Righting a Wrong: Japanese Americans and World War II
This website is based on an exhibition that was on view at the National Museum of American History from February 2017 to July 2019.
After Japan attacked Pearl Harbor on December 7, 1941, and the United States entered a war in Europe and the Pacific, the nation was overcome by shock, anger, and fear—a fear exaggerated by long-standing anti-Asian prejudice. Ten weeks later President Franklin Roosevelt signed Executive Order 9066, under which nearly 75,000 American citizens of Japanese ancestry were taken into custody. Another 45,000 Japanese nationals living in the United States (but long denied citizenship because of their race) were also incarcerated. Some forty years later, members of the Japanese American community led the nation to confront the wrong it had done—and to make it right.
American Guardian by Roger Shimomura, 2007
Courtesy of Lawrence Lithography Workshop, Kansas City
Evacuees were allowed to bring only what they could carry. The Watanabe family brought this suitcase marked by identification number 17703 with them to the Minidoka camp in Idaho.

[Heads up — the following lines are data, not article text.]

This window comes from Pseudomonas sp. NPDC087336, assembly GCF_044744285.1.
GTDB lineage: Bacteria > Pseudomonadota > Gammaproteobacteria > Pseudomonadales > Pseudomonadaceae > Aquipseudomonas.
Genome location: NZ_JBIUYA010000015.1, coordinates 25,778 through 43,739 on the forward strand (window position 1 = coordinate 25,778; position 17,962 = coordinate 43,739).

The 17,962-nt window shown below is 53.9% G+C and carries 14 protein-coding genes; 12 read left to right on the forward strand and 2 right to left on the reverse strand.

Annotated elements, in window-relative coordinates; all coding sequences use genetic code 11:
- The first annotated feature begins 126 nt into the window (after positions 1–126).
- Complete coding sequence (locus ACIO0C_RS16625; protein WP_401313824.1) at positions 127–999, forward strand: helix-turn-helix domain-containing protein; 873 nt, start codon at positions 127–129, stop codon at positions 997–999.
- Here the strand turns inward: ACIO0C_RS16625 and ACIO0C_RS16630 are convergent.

Awaiting an evacuation bus on Bush Street in San Francisco, 1942
Courtesy of National Archives
The Fuchigami family used this baggage tag with the number 20480 assigned to their family when they were ordered to leave their peach and walnut farm.
Twenty-year-old Bill Fuchigami wore this ID tag with the family number 20480 as he was transported first to a temporary detention center in California and then to the Amache camp in Colorado.
Members of the Mochida family await an evacuation bus in Hayward, California, May 8, 1942.
Dorothea Lange, Courtesy of National Archives
Kazuko Kita sent this hand-carved wooden pin through the mail to Ayako Sugino, who was held at a camp in Poston, Arizona.